The key approach for small businesses with small budgets is to do what big businesses cannot do: “guerrilla tactics” and refine your target market or niche.

E.g., big businesses can never hit a set or small segment of the market because of their size (they cannot adapt as quickly to changes as small businesses due to their corporate responsibilities and hierarchy).

So, big businesses need to try and offer a product (or products) that appeal to the widest audience possible to cover the most amount of revenue and market share.

However, we have seen it time and time again: small or start-up businesses that are demolishing these big brands by understanding their segment of the market and taking that small part of the market right from underneath the big brands.

Examples of this are: the ‘Dollar Shave Club’ and ‘Gillette’ in the US; ‘Xiaomi’ over ‘Samsung’ in market share for the smartphone industry in China; ‘Kickstarter’ over ‘Venture Capital’ firms around the world, etc.

This is the same with SEO: if you have a niche website that proves it is run by an expert in a targeted segment or niche, Google will recognize this and provide rankings based on your ability to prove more expertise than your competitors.

Just remember, the key focus for ‘big business’ is around highly competitive industries; if there was no internet (or Google), it would be just as hard (if not harder) to break into the market as a small business.

This is why every small business or start-up needs to start focusing on their niche and work that to their fullest advantage, both via online and offline marketing.

If you were given the chance to head the spam team at Google, what would you change or improve upon?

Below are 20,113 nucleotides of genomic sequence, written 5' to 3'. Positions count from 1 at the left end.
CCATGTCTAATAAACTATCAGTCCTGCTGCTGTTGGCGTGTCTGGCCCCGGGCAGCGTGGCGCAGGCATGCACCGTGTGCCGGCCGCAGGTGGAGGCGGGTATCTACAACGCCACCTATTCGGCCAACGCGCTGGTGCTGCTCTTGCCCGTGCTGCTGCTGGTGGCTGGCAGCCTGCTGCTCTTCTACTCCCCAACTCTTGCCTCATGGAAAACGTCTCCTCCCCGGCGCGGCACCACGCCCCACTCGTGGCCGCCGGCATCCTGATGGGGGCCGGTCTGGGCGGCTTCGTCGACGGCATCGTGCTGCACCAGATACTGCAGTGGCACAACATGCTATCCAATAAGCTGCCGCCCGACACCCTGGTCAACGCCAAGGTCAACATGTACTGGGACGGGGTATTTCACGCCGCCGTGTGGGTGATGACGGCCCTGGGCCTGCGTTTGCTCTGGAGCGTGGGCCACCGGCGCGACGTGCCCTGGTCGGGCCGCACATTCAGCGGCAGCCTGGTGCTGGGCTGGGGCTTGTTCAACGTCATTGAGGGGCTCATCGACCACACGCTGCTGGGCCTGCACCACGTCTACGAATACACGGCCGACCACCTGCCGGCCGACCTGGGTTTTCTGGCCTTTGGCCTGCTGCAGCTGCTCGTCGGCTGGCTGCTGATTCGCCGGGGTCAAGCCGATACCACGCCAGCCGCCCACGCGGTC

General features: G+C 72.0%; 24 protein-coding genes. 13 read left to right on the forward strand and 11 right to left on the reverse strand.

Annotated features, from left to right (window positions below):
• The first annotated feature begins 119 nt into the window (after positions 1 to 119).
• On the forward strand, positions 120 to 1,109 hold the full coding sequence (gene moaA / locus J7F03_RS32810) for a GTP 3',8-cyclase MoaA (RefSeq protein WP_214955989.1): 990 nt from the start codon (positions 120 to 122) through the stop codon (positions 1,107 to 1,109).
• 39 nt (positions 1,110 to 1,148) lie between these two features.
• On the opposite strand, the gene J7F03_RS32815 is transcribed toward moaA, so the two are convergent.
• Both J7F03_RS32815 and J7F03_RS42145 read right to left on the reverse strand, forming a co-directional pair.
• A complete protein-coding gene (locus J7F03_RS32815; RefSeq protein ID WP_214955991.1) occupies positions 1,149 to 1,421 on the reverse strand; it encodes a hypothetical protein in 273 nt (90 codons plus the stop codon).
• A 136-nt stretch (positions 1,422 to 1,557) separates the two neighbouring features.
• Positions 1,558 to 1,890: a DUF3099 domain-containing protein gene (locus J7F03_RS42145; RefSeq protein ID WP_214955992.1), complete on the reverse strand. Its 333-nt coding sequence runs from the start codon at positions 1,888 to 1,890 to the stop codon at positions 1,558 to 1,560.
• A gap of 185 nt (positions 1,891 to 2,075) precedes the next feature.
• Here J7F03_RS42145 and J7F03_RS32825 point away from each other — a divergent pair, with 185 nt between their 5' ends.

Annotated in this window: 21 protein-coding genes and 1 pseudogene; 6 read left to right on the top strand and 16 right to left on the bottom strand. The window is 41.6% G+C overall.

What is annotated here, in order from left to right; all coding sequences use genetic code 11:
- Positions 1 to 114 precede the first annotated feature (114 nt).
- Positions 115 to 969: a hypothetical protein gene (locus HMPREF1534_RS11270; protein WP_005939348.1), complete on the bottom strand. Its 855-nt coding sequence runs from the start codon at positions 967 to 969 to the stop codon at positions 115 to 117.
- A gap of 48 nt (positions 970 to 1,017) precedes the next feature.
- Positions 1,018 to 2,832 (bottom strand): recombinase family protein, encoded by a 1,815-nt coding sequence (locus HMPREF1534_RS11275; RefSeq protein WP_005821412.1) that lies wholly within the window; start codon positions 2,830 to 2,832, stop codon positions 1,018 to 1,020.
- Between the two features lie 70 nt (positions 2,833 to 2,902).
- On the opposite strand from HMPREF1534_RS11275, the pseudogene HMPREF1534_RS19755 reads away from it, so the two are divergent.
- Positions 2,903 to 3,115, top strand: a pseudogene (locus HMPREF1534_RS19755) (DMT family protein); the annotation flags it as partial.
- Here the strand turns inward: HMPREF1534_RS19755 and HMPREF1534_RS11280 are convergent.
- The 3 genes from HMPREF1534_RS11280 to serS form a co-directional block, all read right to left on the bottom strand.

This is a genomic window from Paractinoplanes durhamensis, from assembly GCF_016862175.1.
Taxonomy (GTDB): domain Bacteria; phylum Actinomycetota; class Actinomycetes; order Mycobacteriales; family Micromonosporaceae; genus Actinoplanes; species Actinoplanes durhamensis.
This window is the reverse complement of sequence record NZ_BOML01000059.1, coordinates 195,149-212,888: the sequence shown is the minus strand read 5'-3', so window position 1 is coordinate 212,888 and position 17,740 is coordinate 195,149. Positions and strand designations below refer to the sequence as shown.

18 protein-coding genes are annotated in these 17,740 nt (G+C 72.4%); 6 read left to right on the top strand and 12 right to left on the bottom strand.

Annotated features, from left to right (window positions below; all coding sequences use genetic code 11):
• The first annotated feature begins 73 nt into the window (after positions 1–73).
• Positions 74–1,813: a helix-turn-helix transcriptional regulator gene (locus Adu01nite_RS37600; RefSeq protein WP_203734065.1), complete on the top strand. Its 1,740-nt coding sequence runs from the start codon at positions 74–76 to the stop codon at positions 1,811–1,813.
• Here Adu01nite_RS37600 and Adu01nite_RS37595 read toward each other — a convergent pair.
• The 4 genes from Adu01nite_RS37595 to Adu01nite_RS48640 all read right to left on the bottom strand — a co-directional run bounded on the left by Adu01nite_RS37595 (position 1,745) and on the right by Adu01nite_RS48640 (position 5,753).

Wow, great question. A key improvement that I would make is more testing by ‘alternating’ ranking results (this comes from a concept used in conversion optimization).

For example, imagine that the “dog walker” keyword gets searched 10,000 times a day.

You have the results that would ‘best suit’ the first page and deliver that to 90% of the traffic across the day; however, the other 10% of traffic making the search has a random result from page 2 or page 3.

This is to test the relevancy of that page with lower rankings to see if it is of good enough value to be on the home page.

Over a 6-month period, you would get data that shows the ‘Google return rate’ of all the top 30 sites, the ‘Google return time’ as well as the results that are skipped over by users due to no real compelling offer.

This then means that Google’s machine learning can find out the best websites based on quantifiable data and the ones that people are engaging with most.

which, in turn, probably gives the user the results they were originally looking for.

Note: This is a quick outline of one strategy that I believe Google might / should already be doing.

What is the fastest way to earn in SEO that works 100% all the time? (ex: affiliate marketing, CPA, Service provider)

Every business model can earn money by ranking websites in Google, especially if your SEO abilities always places you at the top of the results.

But it is best to do what appeals most to you as a business, if you are great with SEO but horrible at sales / management, etc: do NOT become a service provider.

But if you have a good understanding of SEO but can empower a team of SEO’s, do sales and manage people: DO become a service provider.

The best business is the business that compliments your personal strengths.

How do you see yourself 10 years from now?

I personally do not see myself as heavily focused on SEO as I am now in the next 10 years, but instead being more focused on the entire marketing area and strategies.

Such as expanding on what I am doing now: conversion, SEO, paid ads, etc and incorporating a lot of the approaches that we are testing now, around building: partnerships, sponsorships, mail placements, etc.